Cephalometric analyses were performed to limit patient selection to those with a Class I skeletal pattern and a favourable mandibular incisor plane angle. Orthodontic study cast analyses were used to limit the selection to cases of moderate crowding. Standardised digital periapical radiographs from the left mandibular canine to the right mandibular canine were used and the exposure parameters were fixed for all patients, both initially and during the follow-up period.

Each patient was randomly assigned to one of three groups, masked with respect to assignment and each containing 11 patients. Group 1 (seven women, four men) was treated with a modified technique of CAOT alone, group 2 (six women, five men) was treated with CAOT combined with a bovine-derived xenograft (Bio-Oss, Geistlich, Princeton, NJ, USA), and group 3 (seven women, four men) was treated with CAOT combined with bioactive glass (GlassBone, NORAKER, Villeurbanne, France). Randomisation was performed using a commercially available computer software package (NCSS-PASS, Number Cruncher Statistical Systems, Kaysville, UT, USA).

The proposed treatment procedures along with their advantages and disadvantages were explained in detail to all patients and informed consent was obtained. Initial prophylaxis and periodontal therapy, consisting of full mouth scaling utilising both hand and ultrasonic instruments, were performed under local anaesthesia.

Each participant received orthodontic treatment with a mandibular fixed appliance inserted during the week preceding surgery. In accordance with the treatment plan, the standardised treatment protocol used a pre-adjusted appliance that included direct bond brackets (Roth Prescription) 0.022" × 0.028" in size (Integra Brackets, Rocky Mountain Orthodontics Inc, Denver, CO, USA) from the right mandibular second premolar to the left mandibular second premolar, using a chemical cure orthodontic adhesive (Transbond XT; 3 M Unitek, Monrovia, CA, USA) and banding of the mandibular first molars (Rocky Mountain Orthodontics Inc). The appliance was not activated presurgically. Orthodontic tooth movement was started 2 weeks after the corticotomy procedure; the interval allowed between routine orthodontic adjustments was 2 weeks, which is in line with previous recommendations [5, 9, 27].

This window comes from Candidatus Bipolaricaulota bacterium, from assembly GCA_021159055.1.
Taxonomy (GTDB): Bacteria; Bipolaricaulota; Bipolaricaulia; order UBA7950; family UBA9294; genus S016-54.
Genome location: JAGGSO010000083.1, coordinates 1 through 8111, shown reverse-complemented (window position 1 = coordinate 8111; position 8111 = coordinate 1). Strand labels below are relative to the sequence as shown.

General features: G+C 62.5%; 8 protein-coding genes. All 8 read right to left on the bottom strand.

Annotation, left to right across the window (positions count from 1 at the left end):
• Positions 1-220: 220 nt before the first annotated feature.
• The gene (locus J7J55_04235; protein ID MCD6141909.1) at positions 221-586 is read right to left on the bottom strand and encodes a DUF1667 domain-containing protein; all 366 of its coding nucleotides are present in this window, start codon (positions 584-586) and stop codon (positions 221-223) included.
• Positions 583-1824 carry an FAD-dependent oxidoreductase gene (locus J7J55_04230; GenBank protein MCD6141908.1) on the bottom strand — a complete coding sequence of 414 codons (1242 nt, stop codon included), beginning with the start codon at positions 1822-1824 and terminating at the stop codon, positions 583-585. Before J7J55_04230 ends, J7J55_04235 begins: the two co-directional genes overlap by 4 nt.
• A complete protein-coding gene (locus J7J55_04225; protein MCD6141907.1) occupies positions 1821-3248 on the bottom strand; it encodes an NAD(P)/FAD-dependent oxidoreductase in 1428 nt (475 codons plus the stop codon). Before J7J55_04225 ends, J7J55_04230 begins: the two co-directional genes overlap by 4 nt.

During orthodontic treatment, the mandibular arch was initially levelled and aligned using nickel titanium arch wires of increasing size (0.012", 0.014", 0.016", and 0.018"). Thereafter, rectangular stainless steel wires (0.016" × 0.022") were placed. Stainless steel arch wires up to size 0.019" × 0.025" were used for finishing. During the active tooth movement phase, patients were assessed by the periodontist at monthly intervals.

Periodontal surgical procedure